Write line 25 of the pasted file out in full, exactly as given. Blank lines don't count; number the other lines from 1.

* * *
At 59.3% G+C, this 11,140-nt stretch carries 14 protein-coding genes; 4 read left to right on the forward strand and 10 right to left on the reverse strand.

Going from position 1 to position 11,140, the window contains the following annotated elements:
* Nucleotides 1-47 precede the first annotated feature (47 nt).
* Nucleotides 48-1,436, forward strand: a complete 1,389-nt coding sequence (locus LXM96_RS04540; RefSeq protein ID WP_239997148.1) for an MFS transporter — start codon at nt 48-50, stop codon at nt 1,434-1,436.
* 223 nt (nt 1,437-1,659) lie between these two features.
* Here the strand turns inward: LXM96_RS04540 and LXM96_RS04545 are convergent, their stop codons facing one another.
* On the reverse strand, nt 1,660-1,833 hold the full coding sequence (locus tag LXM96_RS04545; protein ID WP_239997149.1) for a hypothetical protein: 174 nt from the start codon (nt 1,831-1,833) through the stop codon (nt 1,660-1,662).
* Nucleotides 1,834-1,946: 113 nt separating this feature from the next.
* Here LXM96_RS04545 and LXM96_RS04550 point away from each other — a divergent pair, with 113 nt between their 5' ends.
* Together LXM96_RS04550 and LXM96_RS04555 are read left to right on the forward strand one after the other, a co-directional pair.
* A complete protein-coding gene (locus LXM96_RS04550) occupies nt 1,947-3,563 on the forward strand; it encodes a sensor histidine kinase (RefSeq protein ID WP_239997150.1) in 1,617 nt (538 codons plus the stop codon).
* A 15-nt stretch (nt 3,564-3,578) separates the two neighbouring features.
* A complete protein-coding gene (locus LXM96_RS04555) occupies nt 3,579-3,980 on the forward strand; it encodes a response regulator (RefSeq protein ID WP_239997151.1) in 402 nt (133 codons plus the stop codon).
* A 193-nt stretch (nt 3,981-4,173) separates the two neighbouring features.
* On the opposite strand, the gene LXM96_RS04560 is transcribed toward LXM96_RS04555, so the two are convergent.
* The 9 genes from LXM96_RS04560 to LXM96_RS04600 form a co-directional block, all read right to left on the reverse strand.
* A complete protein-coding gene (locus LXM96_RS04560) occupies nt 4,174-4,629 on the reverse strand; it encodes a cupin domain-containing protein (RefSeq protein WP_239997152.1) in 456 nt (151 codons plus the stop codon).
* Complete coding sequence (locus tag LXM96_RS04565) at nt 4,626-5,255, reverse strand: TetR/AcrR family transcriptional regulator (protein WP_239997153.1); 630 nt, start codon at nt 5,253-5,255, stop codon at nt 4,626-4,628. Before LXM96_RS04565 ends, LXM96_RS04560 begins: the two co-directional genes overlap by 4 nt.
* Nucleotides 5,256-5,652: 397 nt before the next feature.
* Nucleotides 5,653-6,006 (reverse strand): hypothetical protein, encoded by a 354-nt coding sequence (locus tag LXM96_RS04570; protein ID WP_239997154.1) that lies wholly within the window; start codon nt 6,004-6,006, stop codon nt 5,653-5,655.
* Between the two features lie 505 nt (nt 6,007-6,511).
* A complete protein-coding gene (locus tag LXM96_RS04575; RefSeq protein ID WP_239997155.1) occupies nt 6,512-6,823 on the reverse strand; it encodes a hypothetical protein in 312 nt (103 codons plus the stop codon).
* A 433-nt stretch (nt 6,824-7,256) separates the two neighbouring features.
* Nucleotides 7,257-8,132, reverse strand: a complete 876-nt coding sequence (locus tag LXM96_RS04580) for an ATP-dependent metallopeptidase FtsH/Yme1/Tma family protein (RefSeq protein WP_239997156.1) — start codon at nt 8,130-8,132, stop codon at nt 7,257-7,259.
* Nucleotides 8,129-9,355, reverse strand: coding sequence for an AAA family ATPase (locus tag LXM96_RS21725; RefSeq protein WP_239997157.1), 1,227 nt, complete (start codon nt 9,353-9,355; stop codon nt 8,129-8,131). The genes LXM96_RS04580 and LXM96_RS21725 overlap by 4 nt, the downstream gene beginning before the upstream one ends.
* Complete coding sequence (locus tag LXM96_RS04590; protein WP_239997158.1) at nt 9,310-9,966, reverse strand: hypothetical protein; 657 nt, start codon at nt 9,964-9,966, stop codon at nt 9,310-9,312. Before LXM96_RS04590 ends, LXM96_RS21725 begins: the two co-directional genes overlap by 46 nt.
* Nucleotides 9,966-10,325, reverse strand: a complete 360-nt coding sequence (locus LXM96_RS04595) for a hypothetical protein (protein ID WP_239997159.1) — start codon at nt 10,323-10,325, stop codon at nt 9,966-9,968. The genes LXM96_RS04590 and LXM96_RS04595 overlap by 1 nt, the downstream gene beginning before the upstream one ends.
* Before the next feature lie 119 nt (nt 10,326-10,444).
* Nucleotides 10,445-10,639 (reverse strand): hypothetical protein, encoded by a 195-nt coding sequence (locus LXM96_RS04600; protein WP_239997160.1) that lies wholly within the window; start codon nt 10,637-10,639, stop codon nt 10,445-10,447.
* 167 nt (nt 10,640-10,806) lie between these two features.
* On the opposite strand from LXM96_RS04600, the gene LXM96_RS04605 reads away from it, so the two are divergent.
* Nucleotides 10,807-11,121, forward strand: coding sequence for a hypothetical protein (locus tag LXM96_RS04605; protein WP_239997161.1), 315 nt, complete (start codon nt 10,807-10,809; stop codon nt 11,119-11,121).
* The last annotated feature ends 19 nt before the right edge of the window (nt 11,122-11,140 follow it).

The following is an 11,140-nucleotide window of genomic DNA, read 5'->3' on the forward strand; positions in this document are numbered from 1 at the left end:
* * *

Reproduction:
* Nucleotides 8,129-9,355, reverse strand: coding sequence for an AAA family ATPase (locus tag LXM96_RS21725; RefSeq protein WP_239997157.1), 1,227 nt, complete (start codon nt 9,353-9,355; stop codon nt 8,129-8,131). The genes LXM96_RS04580 and LXM96_RS21725 overlap by 4 nt, the downstream gene beginning before the upstream one ends.